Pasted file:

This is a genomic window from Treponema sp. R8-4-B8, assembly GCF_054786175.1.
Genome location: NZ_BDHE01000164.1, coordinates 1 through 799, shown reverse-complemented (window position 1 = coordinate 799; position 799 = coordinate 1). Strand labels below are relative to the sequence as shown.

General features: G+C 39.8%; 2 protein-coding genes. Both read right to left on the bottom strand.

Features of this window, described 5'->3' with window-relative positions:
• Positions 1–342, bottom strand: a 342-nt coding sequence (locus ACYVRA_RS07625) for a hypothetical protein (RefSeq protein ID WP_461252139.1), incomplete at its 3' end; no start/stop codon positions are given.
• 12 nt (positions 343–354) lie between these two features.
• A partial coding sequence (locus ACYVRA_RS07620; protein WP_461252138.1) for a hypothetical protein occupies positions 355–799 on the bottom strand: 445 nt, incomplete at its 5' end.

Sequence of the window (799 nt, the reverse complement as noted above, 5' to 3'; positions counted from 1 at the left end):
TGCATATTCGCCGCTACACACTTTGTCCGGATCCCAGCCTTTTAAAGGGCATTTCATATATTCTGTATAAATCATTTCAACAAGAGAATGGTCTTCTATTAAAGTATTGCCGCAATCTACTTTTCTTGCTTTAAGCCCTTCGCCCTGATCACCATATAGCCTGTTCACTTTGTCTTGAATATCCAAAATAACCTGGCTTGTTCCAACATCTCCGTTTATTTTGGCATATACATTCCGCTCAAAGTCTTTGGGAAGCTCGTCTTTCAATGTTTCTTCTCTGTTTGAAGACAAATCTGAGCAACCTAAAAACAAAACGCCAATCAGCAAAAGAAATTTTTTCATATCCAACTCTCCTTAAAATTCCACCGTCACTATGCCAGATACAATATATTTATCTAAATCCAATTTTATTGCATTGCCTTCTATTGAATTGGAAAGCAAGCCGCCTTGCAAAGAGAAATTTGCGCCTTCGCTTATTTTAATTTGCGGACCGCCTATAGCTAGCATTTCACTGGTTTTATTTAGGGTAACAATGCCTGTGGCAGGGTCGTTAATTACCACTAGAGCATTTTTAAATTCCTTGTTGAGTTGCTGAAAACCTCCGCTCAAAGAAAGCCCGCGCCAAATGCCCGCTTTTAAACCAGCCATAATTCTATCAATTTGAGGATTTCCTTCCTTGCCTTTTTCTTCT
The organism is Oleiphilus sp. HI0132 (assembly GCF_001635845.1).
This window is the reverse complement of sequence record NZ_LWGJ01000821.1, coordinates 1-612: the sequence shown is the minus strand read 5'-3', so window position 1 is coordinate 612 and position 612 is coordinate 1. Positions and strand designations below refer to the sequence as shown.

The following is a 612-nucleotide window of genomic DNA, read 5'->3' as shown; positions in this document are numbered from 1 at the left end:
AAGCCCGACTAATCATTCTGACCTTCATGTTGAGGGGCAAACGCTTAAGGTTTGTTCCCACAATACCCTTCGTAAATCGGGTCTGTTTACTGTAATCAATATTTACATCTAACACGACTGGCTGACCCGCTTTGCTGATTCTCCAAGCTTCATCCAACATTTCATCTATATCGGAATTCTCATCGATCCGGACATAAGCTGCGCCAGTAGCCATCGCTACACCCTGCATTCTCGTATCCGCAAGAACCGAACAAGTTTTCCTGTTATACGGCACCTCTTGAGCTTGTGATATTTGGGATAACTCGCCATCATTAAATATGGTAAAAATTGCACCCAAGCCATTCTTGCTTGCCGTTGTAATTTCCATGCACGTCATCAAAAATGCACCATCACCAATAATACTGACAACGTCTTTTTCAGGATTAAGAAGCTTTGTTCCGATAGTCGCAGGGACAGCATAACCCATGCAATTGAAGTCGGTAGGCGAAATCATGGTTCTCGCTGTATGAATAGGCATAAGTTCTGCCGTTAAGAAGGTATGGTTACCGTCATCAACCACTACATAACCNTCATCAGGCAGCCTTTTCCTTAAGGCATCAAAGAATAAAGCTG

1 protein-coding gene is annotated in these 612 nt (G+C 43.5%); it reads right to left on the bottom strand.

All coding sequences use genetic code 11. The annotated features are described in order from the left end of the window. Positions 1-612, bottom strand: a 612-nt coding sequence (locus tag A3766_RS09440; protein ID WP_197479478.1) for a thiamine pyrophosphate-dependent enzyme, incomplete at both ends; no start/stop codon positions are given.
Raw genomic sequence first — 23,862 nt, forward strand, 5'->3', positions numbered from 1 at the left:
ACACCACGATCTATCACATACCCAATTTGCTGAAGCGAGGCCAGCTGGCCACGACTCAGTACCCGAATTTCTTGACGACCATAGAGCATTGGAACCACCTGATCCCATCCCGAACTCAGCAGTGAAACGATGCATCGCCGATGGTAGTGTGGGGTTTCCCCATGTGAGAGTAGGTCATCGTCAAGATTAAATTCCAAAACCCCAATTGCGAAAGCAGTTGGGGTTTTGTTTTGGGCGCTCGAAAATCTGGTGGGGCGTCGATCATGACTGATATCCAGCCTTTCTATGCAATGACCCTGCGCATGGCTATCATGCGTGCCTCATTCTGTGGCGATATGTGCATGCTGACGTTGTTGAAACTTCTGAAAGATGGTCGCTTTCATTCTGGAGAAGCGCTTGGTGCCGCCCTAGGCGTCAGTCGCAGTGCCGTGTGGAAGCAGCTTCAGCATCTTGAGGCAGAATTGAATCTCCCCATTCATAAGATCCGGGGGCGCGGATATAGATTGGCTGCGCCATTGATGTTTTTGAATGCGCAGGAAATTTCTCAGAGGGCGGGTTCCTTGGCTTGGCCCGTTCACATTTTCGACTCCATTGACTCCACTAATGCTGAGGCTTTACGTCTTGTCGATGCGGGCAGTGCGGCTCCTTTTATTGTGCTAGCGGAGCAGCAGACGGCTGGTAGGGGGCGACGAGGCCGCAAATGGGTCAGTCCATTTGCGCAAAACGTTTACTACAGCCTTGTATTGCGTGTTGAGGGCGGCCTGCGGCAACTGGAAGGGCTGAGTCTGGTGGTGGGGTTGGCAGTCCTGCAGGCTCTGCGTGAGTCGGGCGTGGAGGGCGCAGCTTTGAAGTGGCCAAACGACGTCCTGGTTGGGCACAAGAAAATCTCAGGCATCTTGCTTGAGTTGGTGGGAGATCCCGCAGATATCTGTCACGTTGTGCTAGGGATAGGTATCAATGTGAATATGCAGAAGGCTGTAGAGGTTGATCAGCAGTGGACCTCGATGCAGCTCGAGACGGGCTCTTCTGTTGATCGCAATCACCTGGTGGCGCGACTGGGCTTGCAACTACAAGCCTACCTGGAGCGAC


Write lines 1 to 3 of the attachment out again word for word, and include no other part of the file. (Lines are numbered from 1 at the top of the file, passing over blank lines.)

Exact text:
This is a genomic window from Treponema sp. R8-4-B8, assembly GCF_054786175.1.
Genome location: NZ_BDHE01000164.1, coordinates 1 through 799, shown reverse-complemented (window position 1 = coordinate 799; position 799 = coordinate 1). Strand labels below are relative to the sequence as shown.

General features: G+C 39.8%; 2 protein-coding genes. Both read right to left on the bottom strand.